An additional factor that could possibly risk stroke is the unhealthful way of life. Having an excessive amount alcohol and smoking cigarettes too much will put you at an increased
There are three types of strokes that cause changes to the brain: Hemorrhagic stroke,Intracerebral hemorrhage and Transient ischemic attack (TIA). Ischemic stroke is the most common form of stroke, accounting for around 87% of strokes.
A stroke occurs when there is a disruption of blood flow within the brain. A stroke can occur in two ways, one is a blood clot forming which can block a vessel in the brain causing an ischemic stroke. Another way is having a leakage or burst in a blood vessel inside the brain, causing a brain bleed (hemorrhagic stroke). The population stroke most often affects are the African American, Alaska Native, and American Indian populations. Individuals with specific risk factors may also be at a greater risk of getting a stroke. These risk factors include high blood pressure, diabetes, heart diseases, smoking, and family history. There is no specific age of onset for stroke, but the risk of a stroke occurring does increase as an individual gets older.
A stroke is a type of cardiovascular disease that affects the cerebral arteries, those blood vessels that carry blood to the brain. A stroke occurs when one of those blood vessels in the brain is obstructed or ruptures flooding the brain with blood. Depriving blood and oxygen to the brain results in those immediate cells death, causing the brain not to function properly. Once parts of the brain stop functioning, it can directly affect the areas of the body controlled (1).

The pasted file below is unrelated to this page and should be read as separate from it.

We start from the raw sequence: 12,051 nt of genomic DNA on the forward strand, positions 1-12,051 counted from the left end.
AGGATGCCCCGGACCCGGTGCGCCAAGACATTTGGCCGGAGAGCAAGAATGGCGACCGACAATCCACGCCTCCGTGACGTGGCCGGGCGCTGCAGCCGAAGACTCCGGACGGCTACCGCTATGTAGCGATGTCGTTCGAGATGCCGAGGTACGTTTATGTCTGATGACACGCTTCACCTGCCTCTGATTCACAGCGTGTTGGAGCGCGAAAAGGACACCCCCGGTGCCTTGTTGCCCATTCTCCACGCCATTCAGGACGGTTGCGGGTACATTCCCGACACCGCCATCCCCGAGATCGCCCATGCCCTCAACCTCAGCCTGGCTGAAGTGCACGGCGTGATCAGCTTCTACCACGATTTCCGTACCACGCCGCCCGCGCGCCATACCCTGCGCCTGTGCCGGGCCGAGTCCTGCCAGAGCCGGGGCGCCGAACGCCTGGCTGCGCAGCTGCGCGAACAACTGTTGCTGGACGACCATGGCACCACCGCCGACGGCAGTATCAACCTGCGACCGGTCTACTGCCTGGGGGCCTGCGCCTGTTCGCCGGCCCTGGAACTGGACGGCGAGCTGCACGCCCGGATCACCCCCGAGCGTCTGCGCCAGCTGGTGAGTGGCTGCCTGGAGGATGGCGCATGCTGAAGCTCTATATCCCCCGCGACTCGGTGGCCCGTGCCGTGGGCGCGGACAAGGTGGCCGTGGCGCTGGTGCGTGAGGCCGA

What is a stroke and how is it related to the aging brain? A stroke happens when the blood supply to your brain is interrupted or it is reduced, depriving the brain tissues of oxygen and food (Bendheim, P.E. (2009). Within minutes of a stroke brain cells begin to die. Early action can minimize brain damage and potential complications. A stroke can cause temporary or permanent disabilities, depending on how long the brain suffers the lack of blood flow (Perlmutter, David. (2004). Some complications after a stroke are; paralyzation (loss of muscle movement), memory loss, and trouble talking. Paralyzation is due to the lack of blood flow to the brain, a patient can lose movement in one side of the body. Stroke can damage too many parts of the brain, and it can start an early brain aging. A stroke can cause a patient to loss control over the way muscles in the mouth move, have difficult talking and eating (Bendheim, P.E. (2009). But one can try to prevent a stroke by taking care of their high blood pressure, high cholesterol, and smoking.
Stroke is like a heart attack, but instead the problem is with the brain not the heart. Stroke happens when the blood that is suppose to go to the brain is blocked or reduced. When the blood supply to the brain is blocked or reduced, the brain doesn’t get enough oxygen or nutrients, which causes brain cells to die. It can also be because of smoking. Smoking creates blood clots in the artery. Stroke is the top 5 disease that caused death in the US, but for black people stroke is the top 3 disease that caused death. Stroke commonly occurs to people over the age of 65. Even though the risk of having a stroke is high over the age of 65, stroke can occur at any age. Approximately 15 million people suffer from stroke each year. 5 million of these